Art Resource

Moses raises his staff triumphantly as the Israelites emerge unscathed after crossing through the parted waters of the Red Sea in this woodcut from the 15th-century Gutenberg Bible.

Told by God to “Stretch out your hand over the sea, that the water may come back upon the Egyptians …” Moses obeys, drowning Pharaoh and his army, left.

Was the Exodus a central event in the history of the ancient Israelites or just the experience of a small group? According to sociologist-Bible scholar Norman Gottwald and many other scholars, the Book of Exodus records the experiences of a small “Mosaic-levitical” band and not the common history of the Israelites—most of whom remained in Canaan during the Egyptian captivity.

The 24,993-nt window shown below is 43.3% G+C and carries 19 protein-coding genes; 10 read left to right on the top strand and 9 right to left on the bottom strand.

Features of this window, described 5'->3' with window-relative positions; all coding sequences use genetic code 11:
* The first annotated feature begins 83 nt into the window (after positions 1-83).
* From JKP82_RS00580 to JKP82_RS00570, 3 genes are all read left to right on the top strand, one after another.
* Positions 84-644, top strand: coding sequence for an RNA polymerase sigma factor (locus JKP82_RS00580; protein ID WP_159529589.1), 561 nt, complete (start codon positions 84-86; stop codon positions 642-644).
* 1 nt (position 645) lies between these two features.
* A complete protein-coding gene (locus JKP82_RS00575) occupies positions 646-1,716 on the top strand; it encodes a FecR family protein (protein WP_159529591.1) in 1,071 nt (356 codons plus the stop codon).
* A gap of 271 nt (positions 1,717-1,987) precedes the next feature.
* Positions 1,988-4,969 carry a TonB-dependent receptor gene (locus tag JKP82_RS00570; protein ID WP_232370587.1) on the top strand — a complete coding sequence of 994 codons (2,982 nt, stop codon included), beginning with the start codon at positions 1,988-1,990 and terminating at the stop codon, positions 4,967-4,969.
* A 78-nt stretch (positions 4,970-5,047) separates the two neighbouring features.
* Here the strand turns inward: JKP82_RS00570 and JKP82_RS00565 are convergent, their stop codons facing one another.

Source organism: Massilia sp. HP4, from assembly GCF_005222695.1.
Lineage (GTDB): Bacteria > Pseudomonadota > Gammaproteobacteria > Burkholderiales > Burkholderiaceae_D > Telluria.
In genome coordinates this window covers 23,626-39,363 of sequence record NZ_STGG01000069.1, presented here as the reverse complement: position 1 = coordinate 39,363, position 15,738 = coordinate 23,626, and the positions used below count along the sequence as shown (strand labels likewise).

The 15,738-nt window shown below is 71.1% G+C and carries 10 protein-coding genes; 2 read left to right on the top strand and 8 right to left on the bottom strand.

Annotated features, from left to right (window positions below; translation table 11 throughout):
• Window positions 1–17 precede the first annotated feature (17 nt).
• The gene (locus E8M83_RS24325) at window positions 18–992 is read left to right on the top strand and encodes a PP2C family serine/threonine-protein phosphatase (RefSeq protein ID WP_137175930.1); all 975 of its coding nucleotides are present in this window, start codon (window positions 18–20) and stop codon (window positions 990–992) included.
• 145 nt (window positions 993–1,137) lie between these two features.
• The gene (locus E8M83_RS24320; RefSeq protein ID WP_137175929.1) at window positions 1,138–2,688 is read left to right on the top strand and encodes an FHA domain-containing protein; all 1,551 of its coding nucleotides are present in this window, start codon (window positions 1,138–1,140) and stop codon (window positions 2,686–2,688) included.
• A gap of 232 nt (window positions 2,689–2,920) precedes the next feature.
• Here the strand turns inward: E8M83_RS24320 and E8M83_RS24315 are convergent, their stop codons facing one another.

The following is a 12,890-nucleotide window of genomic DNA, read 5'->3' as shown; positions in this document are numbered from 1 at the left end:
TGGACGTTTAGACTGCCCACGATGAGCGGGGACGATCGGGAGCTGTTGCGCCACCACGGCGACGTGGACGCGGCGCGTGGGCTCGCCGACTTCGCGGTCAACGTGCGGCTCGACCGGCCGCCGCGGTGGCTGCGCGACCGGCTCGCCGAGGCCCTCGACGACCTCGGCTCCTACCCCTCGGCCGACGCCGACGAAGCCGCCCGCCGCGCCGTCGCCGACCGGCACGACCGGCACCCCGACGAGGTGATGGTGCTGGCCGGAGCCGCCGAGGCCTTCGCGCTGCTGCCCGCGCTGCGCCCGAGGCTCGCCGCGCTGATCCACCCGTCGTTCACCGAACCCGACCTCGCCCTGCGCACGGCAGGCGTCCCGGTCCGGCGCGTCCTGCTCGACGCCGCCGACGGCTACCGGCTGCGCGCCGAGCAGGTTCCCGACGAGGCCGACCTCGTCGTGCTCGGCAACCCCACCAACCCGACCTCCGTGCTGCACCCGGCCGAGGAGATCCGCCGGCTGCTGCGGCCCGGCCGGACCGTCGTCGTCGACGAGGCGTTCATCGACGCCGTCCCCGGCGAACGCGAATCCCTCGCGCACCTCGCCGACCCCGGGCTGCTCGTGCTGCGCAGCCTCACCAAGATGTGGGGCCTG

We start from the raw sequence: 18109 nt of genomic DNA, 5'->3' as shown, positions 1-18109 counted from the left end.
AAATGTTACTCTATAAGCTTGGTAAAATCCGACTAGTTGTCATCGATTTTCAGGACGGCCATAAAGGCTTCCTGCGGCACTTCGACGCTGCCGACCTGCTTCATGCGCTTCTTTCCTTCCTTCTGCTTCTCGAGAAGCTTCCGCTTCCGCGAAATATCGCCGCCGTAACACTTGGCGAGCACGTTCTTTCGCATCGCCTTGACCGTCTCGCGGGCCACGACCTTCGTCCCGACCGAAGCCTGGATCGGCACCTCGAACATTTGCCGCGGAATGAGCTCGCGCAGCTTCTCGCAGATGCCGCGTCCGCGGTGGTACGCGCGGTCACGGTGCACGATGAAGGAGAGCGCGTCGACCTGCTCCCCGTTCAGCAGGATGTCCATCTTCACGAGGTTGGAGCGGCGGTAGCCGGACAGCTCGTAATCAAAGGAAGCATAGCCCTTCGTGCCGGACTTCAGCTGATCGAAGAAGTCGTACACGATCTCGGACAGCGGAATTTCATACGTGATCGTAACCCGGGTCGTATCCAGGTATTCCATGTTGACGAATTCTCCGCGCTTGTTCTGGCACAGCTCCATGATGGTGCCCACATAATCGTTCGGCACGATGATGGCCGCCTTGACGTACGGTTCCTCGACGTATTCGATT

Gottwald, a proponent of the historical cultural materialism of Karl Marx, argues that this group played a key leadership role in an internal “peasants revolt” that saw the indigenous Israelites overthrow their Canaanite masters in the 13th century B.C.

The Gutenberg Bible—the Latin Vulgate translation—was the first printed book. Produced in Mainz, Germany, only 20 copies of the original 180 still survive, including six in the United States.